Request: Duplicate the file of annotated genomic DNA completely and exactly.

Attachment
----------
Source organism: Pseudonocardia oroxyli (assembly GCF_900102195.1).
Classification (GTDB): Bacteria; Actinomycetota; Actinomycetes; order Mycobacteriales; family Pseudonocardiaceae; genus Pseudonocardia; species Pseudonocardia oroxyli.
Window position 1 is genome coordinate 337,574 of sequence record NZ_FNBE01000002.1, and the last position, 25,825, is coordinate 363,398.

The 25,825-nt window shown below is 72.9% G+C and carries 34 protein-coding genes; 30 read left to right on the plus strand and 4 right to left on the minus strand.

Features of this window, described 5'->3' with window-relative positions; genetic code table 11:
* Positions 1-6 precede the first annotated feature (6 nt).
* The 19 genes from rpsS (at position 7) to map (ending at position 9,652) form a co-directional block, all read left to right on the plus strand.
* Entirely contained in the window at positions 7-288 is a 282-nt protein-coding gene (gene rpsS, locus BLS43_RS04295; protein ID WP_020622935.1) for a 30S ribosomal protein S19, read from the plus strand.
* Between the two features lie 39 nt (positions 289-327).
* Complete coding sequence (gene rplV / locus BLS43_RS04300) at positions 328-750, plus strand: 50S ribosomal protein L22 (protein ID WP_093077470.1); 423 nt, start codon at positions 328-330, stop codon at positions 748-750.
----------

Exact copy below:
Source organism: Pseudonocardia oroxyli (assembly GCF_900102195.1).
Classification (GTDB): Bacteria; Actinomycetota; Actinomycetes; order Mycobacteriales; family Pseudonocardiaceae; genus Pseudonocardia; species Pseudonocardia oroxyli.
Window position 1 is genome coordinate 337,574 of sequence record NZ_FNBE01000002.1, and the last position, 25,825, is coordinate 363,398.

The 25,825-nt window shown below is 72.9% G+C and carries 34 protein-coding genes; 30 read left to right on the plus strand and 4 right to left on the minus strand.

Features of this window, described 5'->3' with window-relative positions; genetic code table 11:
* Positions 1-6 precede the first annotated feature (6 nt).
* The 19 genes from rpsS (at position 7) to map (ending at position 9,652) form a co-directional block, all read left to right on the plus strand.
* Entirely contained in the window at positions 7-288 is a 282-nt protein-coding gene (gene rpsS, locus BLS43_RS04295; protein ID WP_020622935.1) for a 30S ribosomal protein S19, read from the plus strand.
* Between the two features lie 39 nt (positions 289-327).
* Complete coding sequence (gene rplV / locus BLS43_RS04300) at positions 328-750, plus strand: 50S ribosomal protein L22 (protein ID WP_093077470.1); 423 nt, start codon at positions 328-330, stop codon at positions 748-750.